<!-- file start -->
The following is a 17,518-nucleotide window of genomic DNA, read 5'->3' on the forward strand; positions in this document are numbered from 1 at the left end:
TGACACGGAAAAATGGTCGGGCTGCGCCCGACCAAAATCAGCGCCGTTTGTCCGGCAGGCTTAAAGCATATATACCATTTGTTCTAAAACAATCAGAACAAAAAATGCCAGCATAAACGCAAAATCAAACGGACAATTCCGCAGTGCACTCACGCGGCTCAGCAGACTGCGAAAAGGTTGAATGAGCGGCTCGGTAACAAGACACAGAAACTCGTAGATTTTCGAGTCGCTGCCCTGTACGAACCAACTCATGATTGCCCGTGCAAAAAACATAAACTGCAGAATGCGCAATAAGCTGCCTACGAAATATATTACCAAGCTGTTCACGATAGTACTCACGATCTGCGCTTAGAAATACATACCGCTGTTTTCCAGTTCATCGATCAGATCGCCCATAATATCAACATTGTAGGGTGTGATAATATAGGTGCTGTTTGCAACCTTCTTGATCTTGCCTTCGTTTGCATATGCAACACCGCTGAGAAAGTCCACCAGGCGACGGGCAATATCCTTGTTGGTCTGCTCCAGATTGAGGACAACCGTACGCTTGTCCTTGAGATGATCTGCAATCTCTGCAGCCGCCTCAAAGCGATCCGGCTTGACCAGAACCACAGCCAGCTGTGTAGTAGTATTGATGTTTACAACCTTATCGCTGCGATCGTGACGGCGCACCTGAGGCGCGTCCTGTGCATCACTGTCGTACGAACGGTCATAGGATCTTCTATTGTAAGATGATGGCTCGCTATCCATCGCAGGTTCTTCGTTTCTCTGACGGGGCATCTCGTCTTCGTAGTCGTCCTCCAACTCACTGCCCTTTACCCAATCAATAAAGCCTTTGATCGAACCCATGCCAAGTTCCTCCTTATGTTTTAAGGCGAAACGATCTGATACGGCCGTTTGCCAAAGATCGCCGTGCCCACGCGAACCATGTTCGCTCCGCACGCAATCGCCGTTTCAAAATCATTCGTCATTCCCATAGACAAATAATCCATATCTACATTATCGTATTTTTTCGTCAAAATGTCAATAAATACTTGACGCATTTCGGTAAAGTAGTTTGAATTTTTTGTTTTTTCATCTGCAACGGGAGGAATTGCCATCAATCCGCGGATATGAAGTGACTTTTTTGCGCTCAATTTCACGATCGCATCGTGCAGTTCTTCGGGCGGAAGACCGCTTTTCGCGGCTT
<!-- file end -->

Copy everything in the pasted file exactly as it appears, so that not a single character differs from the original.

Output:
The following is a 17,518-nucleotide window of genomic DNA, read 5'->3' on the forward strand; positions in this document are numbered from 1 at the left end:
TGACACGGAAAAATGGTCGGGCTGCGCCCGACCAAAATCAGCGCCGTTTGTCCGGCAGGCTTAAAGCATATATACCATTTGTTCTAAAACAATCAGAACAAAAAATGCCAGCATAAACGCAAAATCAAACGGACAATTCCGCAGTGCACTCACGCGGCTCAGCAGACTGCGAAAAGGTTGAATGAGCGGCTCGGTAACAAGACACAGAAACTCGTAGATTTTCGAGTCGCTGCCCTGTACGAACCAACTCATGATTGCCCGTGCAAAAAACATAAACTGCAGAATGCGCAATAAGCTGCCTACGAAATATATTACCAAGCTGTTCACGATAGTACTCACGATCTGCGCTTAGAAATACATACCGCTGTTTTCCAGTTCATCGATCAGATCGCCCATAATATCAACATTGTAGGGTGTGATAATATAGGTGCTGTTTGCAACCTTCTTGATCTTGCCTTCGTTTGCATATGCAACACCGCTGAGAAAGTCCACCAGGCGACGGGCAATATCCTTGTTGGTCTGCTCCAGATTGAGGACAACCGTACGCTTGTCCTTGAGATGATCTGCAATCTCTGCAGCCGCCTCAAAGCGATCCGGCTTGACCAGAACCACAGCCAGCTGTGTAGTAGTATTGATGTTTACAACCTTATCGCTGCGATCGTGACGGCGCACCTGAGGCGCGTCCTGTGCATCACTGTCGTACGAACGGTCATAGGATCTTCTATTGTAAGATGATGGCTCGCTATCCATCGCAGGTTCTTCGTTTCTCTGACGGGGCATCTCGTCTTCGTAGTCGTCCTCCAACTCACTGCCCTTTACCCAATCAATAAAGCCTTTGATCGAACCCATGCCAAGTTCCTCCTTATGTTTTAAGGCGAAACGATCTGATACGGCCGTTTGCCAAAGATCGCCGTGCCCACGCGAACCATGTTCGCTCCGCACGCAATCGCCGTTTCAAAATCATTCGTCATTCCCATAGACAAATAATCCATATCTACATTATCGTATTTTTTCGTCAAAATGTCAATAAATACTTGACGCATTTCGGTAAAGTAGTTTGAATTTTTTGTTTTTTCATCTGCAACGGGAGGAATTGCCATCAATCCGCGGATATGAAGTGACTTTTTTGCGCTCAATTTCACGATCGCATCGTGCAGTTCTTCGGGCGGAAGACCGCTTTTCGCGGCTT